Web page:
Grandparents play a significant role in a child’s life, from being a connection to the child’s family history to caregivers to friends. Traditionally, grandparents have not been granted transparent and detailed rights regarding contact in Ontario; but that changed recently.
Grandparents’ rights hinge on whether the matter is governed by the Children’s Law Reform Act or the Divorce Act.
Grandparents’ rights are not automatic, though; you must apply for them through the court or try to resolve the issues with a qualified mediator.
In 2016, Bill 34 (Section 21(1) of the Children’s Law Reform Act) was passed, giving grandparents the right to argue for access during custody disputes.
In March 2021, changes were made to the Divorce Act to continue to glorify the best interests of a child as the top emphasis. In addition to assessing a child’s physical, emotional and psychological protection, the Act also handles the nature and strength of the child’s relationships with parents, grandparents, and other significant people in their life.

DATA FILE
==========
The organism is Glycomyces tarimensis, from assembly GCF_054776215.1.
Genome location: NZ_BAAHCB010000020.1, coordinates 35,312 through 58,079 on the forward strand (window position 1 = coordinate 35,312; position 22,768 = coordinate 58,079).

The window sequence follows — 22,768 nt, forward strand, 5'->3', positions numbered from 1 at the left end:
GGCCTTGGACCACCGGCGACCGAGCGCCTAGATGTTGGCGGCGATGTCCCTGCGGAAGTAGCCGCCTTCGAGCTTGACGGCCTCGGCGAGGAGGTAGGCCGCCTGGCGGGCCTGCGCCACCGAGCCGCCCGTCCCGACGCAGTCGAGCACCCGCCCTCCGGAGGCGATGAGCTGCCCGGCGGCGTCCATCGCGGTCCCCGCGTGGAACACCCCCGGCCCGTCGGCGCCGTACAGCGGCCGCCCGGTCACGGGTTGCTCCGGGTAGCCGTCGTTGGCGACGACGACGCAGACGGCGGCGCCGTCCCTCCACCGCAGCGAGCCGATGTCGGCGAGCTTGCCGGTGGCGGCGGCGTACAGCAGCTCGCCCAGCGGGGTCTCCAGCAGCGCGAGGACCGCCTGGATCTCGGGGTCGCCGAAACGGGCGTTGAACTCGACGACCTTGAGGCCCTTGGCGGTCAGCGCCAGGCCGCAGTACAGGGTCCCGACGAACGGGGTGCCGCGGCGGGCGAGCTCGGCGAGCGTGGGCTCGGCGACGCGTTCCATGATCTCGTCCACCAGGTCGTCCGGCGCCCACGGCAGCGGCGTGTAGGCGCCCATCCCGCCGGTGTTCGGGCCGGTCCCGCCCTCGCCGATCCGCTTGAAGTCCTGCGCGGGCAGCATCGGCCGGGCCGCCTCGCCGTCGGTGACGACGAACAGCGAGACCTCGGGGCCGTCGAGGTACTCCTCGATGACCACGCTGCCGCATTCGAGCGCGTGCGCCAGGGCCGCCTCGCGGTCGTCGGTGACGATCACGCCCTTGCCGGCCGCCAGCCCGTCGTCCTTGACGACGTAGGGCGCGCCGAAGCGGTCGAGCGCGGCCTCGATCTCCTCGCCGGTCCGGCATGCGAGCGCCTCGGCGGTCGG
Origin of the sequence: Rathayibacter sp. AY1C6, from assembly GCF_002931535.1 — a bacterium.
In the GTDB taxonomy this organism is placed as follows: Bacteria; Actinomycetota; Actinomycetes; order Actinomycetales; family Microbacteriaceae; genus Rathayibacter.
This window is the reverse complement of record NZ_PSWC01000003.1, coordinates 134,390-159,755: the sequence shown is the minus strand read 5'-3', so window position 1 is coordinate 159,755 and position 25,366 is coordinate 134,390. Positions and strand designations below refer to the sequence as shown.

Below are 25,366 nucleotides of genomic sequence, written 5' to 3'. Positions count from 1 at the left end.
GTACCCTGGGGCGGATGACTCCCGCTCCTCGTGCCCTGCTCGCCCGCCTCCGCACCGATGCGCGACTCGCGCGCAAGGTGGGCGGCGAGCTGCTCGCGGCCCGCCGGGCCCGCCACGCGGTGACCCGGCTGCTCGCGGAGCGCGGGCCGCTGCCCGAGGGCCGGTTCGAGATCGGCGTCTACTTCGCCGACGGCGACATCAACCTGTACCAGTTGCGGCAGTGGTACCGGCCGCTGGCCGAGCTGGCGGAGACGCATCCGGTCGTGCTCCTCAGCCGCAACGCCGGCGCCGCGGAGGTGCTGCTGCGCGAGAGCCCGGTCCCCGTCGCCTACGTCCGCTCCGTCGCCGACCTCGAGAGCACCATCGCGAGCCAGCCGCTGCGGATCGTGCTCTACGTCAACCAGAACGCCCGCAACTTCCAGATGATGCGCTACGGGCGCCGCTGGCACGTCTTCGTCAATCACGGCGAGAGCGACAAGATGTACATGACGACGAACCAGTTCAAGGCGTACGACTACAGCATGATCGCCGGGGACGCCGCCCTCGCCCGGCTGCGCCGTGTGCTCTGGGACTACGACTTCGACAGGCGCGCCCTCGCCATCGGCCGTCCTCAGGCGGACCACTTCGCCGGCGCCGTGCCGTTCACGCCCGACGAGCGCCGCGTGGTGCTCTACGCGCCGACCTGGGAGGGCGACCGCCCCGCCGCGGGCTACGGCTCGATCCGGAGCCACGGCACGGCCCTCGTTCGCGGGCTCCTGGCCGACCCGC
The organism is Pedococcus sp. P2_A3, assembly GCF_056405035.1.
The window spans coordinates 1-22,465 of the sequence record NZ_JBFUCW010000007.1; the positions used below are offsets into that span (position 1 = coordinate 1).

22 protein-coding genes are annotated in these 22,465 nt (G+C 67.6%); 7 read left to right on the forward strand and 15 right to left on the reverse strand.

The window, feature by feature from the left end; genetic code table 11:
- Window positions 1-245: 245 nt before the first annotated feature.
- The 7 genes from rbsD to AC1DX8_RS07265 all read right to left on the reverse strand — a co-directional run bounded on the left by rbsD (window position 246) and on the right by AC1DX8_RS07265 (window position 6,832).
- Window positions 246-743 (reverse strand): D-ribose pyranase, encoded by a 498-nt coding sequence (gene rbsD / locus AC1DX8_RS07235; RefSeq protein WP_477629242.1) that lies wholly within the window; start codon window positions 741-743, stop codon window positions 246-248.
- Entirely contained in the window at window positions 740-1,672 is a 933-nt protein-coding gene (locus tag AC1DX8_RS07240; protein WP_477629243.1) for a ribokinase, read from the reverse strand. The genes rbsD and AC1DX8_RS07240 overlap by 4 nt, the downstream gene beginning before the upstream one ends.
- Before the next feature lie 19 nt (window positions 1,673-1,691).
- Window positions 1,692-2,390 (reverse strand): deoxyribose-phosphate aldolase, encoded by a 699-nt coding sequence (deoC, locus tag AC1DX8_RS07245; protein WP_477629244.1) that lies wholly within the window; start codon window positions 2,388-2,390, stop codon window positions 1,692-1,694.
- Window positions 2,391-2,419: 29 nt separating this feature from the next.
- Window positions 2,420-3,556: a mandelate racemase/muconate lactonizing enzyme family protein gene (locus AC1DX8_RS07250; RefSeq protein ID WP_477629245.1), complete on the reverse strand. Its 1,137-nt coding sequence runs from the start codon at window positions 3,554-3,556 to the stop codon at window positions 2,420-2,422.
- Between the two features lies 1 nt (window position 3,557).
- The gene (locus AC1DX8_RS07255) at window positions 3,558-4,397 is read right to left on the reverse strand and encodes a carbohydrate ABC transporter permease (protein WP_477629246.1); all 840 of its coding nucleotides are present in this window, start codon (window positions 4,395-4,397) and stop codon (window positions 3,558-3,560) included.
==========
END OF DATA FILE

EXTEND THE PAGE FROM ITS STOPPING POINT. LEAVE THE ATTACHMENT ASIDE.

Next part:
Section 16.5 of the Divorce Act allows “a person other than a spouse,” including a grandparent, to seek a contact order for time, in person or otherwise, with grandchildren.
When deciding grandparent’s rights under Children’s Law Reform Act, some of the following elements must be evaluated when determining what is in the child’s best interests:
|• The child’s necessities, considering the child’s age and stage of development such as the child’s need for stability.|
|• The nature and strength of the child’s connection with each parent, each of the child’s siblings, grandparents and any other person who plays a crucial role in the child’s life.|
|• Any family violence or abuse and its impact on the child.|
|• According to the Divorce Act, some of the following factors must be assessed when deciding what is in the child’s best interest.|
|• The child’s needs, given the child’s age and stage of development, such as the child’s need for stability.|
|• The nature and strength of the child’s relationship with each spouse, each of the child’s siblings and grandparents and any other person who plays a critical role in the child’s life.|
|• Any family violence/abuse and its impact on, among other things, the capacity and willingness of any person who engaged in the family violence to care for and meet the needs of the child.|
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